How to Presenti Large Numbers Attractively using shell script

Posted on 7:09 PM by Bharathvn

A common mistake that programmers make is to present the results of calculations to the user without first formatting them. It's difficult for users to ascertain whether 43245435 goes into the millions without manually counting from right to left and mentally inserting a comma every three digits. Use this script to format your results.

The Code
# nicenumber -- Given a number, shows it in comma-separated form.
# Expects DD and TD to be instantiated. Instantiates nicenum
# or, if a second arg is specified, the output is echoed to stdout.

# Note that we assume that '.' is the decimal separator in
# the INPUT value to this script. The decimal separator in the output value is
# '.' unless specified by the user with the -d flag

integer=$(echo $1 | cut -d. -f1) # left of the decimal
decimal=$(echo $1 | cut -d. -f2) # right of the decimal

if [ $decimal != $1 ]; then
# There's a fractional part, so let's include it.


while [ $thousands -gt 999 ]; do
remainder=$(($thousands % 1000)) # three least significant digits

while [ ${#remainder} -lt 3 ] ; do # force leading zeros as needed

thousands=$(($thousands / 1000)) # to left of remainder, if any
result="${TD:=","}${remainder}${result}" # builds right to left

if [ ! -z $2 ] ; then
echo $nicenum

DD="." # decimal point delimiter, to separate integer and fractional values
TD="," # thousands delimiter, to separate every three digits

while getopts "d:t:" opt; do
case $opt in
d ) DD="$OPTARG" ;;
t ) TD="$OPTARG" ;;
shift $(($OPTIND - 1))

if [ $# -eq 0 ] ; then
echo "Usage: $(basename $0) [-d c] [-t c] numeric value"
echo " -d specifies the decimal point delimiter (default '.')"
echo " -t specifies the thousands delimiter (default ',')"
exit 0

nicenumber $1 1 # second arg forces nicenumber to 'echo' output

exit 0

How It Works
The heart of this script is the while loop within the nicenumber function, which takes the numeric value and iteratively splits it into the three least significant digits (the three that'll go to the right of the next comma) and the remaining numeric value. These least significant digits are then fed through the loop again.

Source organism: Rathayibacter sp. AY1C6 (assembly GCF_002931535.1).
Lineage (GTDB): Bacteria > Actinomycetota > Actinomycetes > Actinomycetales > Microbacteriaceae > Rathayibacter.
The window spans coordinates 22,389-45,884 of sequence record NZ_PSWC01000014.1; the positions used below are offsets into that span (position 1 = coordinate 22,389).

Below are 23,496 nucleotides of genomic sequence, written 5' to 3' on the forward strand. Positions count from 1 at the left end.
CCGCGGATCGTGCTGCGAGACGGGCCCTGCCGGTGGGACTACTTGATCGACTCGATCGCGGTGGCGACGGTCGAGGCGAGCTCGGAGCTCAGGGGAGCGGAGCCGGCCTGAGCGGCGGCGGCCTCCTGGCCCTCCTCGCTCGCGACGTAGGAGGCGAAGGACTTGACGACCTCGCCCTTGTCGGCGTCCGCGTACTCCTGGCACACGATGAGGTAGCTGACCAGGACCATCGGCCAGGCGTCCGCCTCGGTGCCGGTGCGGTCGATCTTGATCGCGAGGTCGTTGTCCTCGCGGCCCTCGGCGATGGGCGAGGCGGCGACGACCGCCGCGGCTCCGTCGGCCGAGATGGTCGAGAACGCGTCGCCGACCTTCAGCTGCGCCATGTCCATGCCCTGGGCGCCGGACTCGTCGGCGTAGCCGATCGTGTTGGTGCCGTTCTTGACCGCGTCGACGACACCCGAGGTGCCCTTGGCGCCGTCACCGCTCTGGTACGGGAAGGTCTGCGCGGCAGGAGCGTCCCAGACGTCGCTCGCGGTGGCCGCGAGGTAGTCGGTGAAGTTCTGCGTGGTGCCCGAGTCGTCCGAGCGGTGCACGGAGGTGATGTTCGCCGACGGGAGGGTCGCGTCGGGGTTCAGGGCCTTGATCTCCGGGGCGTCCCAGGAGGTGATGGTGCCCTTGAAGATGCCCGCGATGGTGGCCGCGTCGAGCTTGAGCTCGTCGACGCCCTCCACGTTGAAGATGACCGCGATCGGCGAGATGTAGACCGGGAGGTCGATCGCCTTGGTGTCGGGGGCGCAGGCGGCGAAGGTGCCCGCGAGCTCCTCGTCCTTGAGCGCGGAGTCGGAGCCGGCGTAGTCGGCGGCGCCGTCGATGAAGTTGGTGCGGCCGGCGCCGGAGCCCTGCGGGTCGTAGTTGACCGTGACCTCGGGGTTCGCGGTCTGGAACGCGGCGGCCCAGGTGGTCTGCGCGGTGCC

Running the Code
To run this script, simply specify a very large numeric value, and the script will add a decimal point and thousands separators as needed, using either the default values or the characters specified as flags.

Because the function outputs a numeric result, the result can be incorporated within an output message, as demonstrated here:

echo "Do you really want to pay $(nicenumber $price) dollars?"

The Results
$ nicenumber 5894625
$ nicenumber 589462532.433
$ nicenumber -d, -t. 589462532.433

Hacking the Script
Different countries use different characters for the thousands and decimal delimiters, hence the addition of flexible calling flags to this script. For example, Germans and Italians would use -d "." and -t ",". The French use -d "," and -t" ", and the Swiss, who have four national languages, use -d "." and -t "'". This is a great example of a situation in which flexible is better than hard-coded, so that the tool is useful to the largest possible user community.

On the other hand, I did hard-code the "." as the decimal separator for input values, so if you are anticipating fractional input values using a different delimiter, you can change the two calls to cut that specify a "." as the decimal delimiter. Here's one solution:

integer=$(echo $1 | cut "-d$DD" -f1) # left of the decimal
decimal=$(echo $1 | cut "-d$DD" -f2) # right of the decimal

This works, but it isn't particularly elegant if a different decimal separator character is used. A more sophisticated solution would include a test just before these two lines to ensure that the expected decimal separator was the one requested by the user. We could add this test by using the same basic concept shown in Script #2: Cut out all the digits and see what's left:

separator="$(echo $1 | sed 's/[[:digit:]]//g')"
if [ ! -z "$separator" -a "$separator" != "$DD" ] ; then
echo "$0: Unknown decimal separator $separator encountered." >&2
exit 1